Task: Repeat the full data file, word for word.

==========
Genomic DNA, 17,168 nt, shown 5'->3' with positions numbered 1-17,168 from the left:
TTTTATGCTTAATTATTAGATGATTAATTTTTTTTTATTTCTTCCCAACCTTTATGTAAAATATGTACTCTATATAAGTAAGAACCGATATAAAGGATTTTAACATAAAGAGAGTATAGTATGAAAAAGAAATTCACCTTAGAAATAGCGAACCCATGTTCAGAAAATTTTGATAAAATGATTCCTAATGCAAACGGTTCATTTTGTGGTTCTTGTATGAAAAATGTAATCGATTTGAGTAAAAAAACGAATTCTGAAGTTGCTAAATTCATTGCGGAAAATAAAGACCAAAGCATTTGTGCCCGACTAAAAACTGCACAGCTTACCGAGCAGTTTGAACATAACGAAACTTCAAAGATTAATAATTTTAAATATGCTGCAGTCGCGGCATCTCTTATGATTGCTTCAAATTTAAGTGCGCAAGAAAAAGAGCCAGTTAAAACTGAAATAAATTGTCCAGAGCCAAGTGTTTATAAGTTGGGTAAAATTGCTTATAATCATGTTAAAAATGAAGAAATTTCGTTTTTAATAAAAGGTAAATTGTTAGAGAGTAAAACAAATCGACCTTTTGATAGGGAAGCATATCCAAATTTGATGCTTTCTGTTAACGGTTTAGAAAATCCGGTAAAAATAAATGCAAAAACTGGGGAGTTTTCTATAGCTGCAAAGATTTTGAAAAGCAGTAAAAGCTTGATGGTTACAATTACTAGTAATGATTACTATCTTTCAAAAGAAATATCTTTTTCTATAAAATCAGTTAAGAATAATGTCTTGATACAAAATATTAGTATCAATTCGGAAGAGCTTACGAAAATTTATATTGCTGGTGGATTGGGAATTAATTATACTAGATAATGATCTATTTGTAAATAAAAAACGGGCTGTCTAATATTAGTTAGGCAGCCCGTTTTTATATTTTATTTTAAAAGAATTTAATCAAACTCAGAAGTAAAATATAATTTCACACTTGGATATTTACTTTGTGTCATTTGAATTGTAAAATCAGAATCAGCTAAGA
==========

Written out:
Genomic DNA, 17,168 nt, shown 5'->3' with positions numbered 1-17,168 from the left:
TTTTATGCTTAATTATTAGATGATTAATTTTTTTTTATTTCTTCCCAACCTTTATGTAAAATATGTACTCTATATAAGTAAGAACCGATATAAAGGATTTTAACATAAAGAGAGTATAGTATGAAAAAGAAATTCACCTTAGAAATAGCGAACCCATGTTCAGAAAATTTTGATAAAATGATTCCTAATGCAAACGGTTCATTTTGTGGTTCTTGTATGAAAAATGTAATCGATTTGAGTAAAAAAACGAATTCTGAAGTTGCTAAATTCATTGCGGAAAATAAAGACCAAAGCATTTGTGCCCGACTAAAAACTGCACAGCTTACCGAGCAGTTTGAACATAACGAAACTTCAAAGATTAATAATTTTAAATATGCTGCAGTCGCGGCATCTCTTATGATTGCTTCAAATTTAAGTGCGCAAGAAAAAGAGCCAGTTAAAACTGAAATAAATTGTCCAGAGCCAAGTGTTTATAAGTTGGGTAAAATTGCTTATAATCATGTTAAAAATGAAGAAATTTCGTTTTTAATAAAAGGTAAATTGTTAGAGAGTAAAACAAATCGACCTTTTGATAGGGAAGCATATCCAAATTTGATGCTTTCTGTTAACGGTTTAGAAAATCCGGTAAAAATAAATGCAAAAACTGGGGAGTTTTCTATAGCTGCAAAGATTTTGAAAAGCAGTAAAAGCTTGATGGTTACAATTACTAGTAATGATTACTATCTTTCAAAAGAAATATCTTTTTCTATAAAATCAGTTAAGAATAATGTCTTGATACAAAATATTAGTATCAATTCGGAAGAGCTTACGAAAATTTATATTGCTGGTGGATTGGGAATTAATTATACTAGATAATGATCTATTTGTAAATAAAAAACGGGCTGTCTAATATTAGTTAGGCAGCCCGTTTTTATATTTTATTTTAAAAGAATTTAATCAAACTCAGAAGTAAAATATAATTTCACACTTGGATATTTACTTTGTGTCATTTGAATTGTAAAATCAGAATCAGCTAAGA